December 8, 2000

First Person

The blue-eyed Stranger

Johnny Marquez
Tucumcari, Nuevo Mexico

I once had a friend named Kurt. In a predominantly Hispanic grade school, it was hard not to notice him. He was blonde and had really blue eyes. The first time I spoke to him he was really shy. To be honest he was the first Caucasian boy I had ever met.

When we would go out to recess, he would usually stand by himself close to the doors. It was during this time that I walked up to him and asked him his name. He seemed to be nervous as he looked around me at the other kids and said "my name is Kurt." We just stood there looking at the other kids playing. He was a skinny kid, and if he'd gotten into a fight, I really doubt if he could win. The bell rang and we all headed toward our teacher to get in line. We went to class and other than answering the teacher, he sat at his desk and said nothing at all. By this time I was really curious about him. There were a few shy kids in my class, but I knew them all and besides, he was the first Caucasian kid I'd ever met.

The next day during recess he stood by the door again. I was busy playing with my friends but decided I'd try to talk to him again. I walked up to him and told him "hi." As we stood there, I asked him "hey, you want to go with me to the slide." With a big smile coming over his face, he said yes. We walked over to where the kids were. As we stood there one of my friends was running by and slapped him over the head shouting "gringo." Now I knew why he would stand by the door. Being one of the biggest kids in my class I ran my friend down and told him not to do that again. He just smiled at me and took off running, but he never did it again. I ran back to Kurt and asked him if he was ok. He told me yes and I told him not to worry about being picked on, that I'd protect him. He smiled and said "ok." After that we would talk about what kids talk about. He really was a nice person, but I didn't know everything about him like I thought I did.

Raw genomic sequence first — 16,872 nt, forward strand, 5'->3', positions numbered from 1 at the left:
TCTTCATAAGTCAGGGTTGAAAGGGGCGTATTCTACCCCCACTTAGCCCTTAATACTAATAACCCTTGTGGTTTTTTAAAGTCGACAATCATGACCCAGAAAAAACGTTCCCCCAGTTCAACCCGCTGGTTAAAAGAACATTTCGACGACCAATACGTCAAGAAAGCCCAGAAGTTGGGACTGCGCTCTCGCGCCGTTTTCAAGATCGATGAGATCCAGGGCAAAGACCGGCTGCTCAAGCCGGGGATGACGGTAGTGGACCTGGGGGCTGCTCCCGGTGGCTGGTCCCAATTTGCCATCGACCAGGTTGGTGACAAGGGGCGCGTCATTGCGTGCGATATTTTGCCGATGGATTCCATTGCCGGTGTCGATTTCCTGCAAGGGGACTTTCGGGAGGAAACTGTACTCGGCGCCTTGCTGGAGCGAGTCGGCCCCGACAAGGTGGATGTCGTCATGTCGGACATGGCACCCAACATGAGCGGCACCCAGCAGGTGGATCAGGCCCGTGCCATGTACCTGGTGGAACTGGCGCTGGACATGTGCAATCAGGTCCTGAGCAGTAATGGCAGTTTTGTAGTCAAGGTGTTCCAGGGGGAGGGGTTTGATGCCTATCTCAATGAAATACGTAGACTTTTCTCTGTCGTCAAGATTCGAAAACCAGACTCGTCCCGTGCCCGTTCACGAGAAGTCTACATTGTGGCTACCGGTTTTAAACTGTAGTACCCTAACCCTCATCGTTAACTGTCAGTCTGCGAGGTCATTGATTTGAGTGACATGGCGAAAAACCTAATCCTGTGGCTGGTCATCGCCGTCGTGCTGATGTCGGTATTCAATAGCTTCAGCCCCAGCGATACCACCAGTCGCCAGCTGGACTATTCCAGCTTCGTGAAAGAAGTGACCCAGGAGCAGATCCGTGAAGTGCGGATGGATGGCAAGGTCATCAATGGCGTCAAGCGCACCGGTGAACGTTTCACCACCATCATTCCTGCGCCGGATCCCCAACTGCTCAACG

One day Kurt didn't show up to class. Well, one day turned into two and pretty soon I was asking the teacher if she knew where he was. She told me he was sick and that he'd be back in school soon.

As we made our way into the auditorium to watch a movie (I don't remember what it was called) I wondered about Kurt and why he was sick. I sat toward the back, having a good view of the whole class. I remember our librarian walking up to my teacher and whispering something into her ear. The surprised look on my teachers face made me aware something was wrong. She stopped the movie and told us all to head back to the classroom.

Honestly, I wasn't thinking it was about Kurt. When we were seated, she stood before the class holding back her tears. Then she said "the reason we stopped the movie is because something sad has happened. Kurt has passed away." Some of the kids asked what this meant and all I remember after that moment is children crying. I also remember running all the way home from school since they let us out early that day. I hadn't ever dealt with death, but I knew you were supposed to cry.

Mi madre asked me if I wanted to pay my respects to his parents. I told her yes, but as we drove up to their house, seeing the wreath on the door, I suddenly panicked and told her I didn't want to anymore. After all these years I wish I would have, but as young as I was I understand why I didn't. I've often wondered if he ever spoke of me to his parents.

Kurt was born with a weak heart, but his soul was strong. He was the first Caucasian kid I'd ever met. I realized then that no matter what color your skin is, it's what's inside you that matter the most. I've forgotten that lesson a few times in my life, but when I do I always remember Kurt and what he taught me. I've always been proud that I'm Hispanic. I'm proud of my culture and all that it can offer. Not only me but society in general.

As a human being I'm proud and feel honored to have known Kurt the short time he was on this Earth. The blue-eyed stranger in my brown-eyed childhood.

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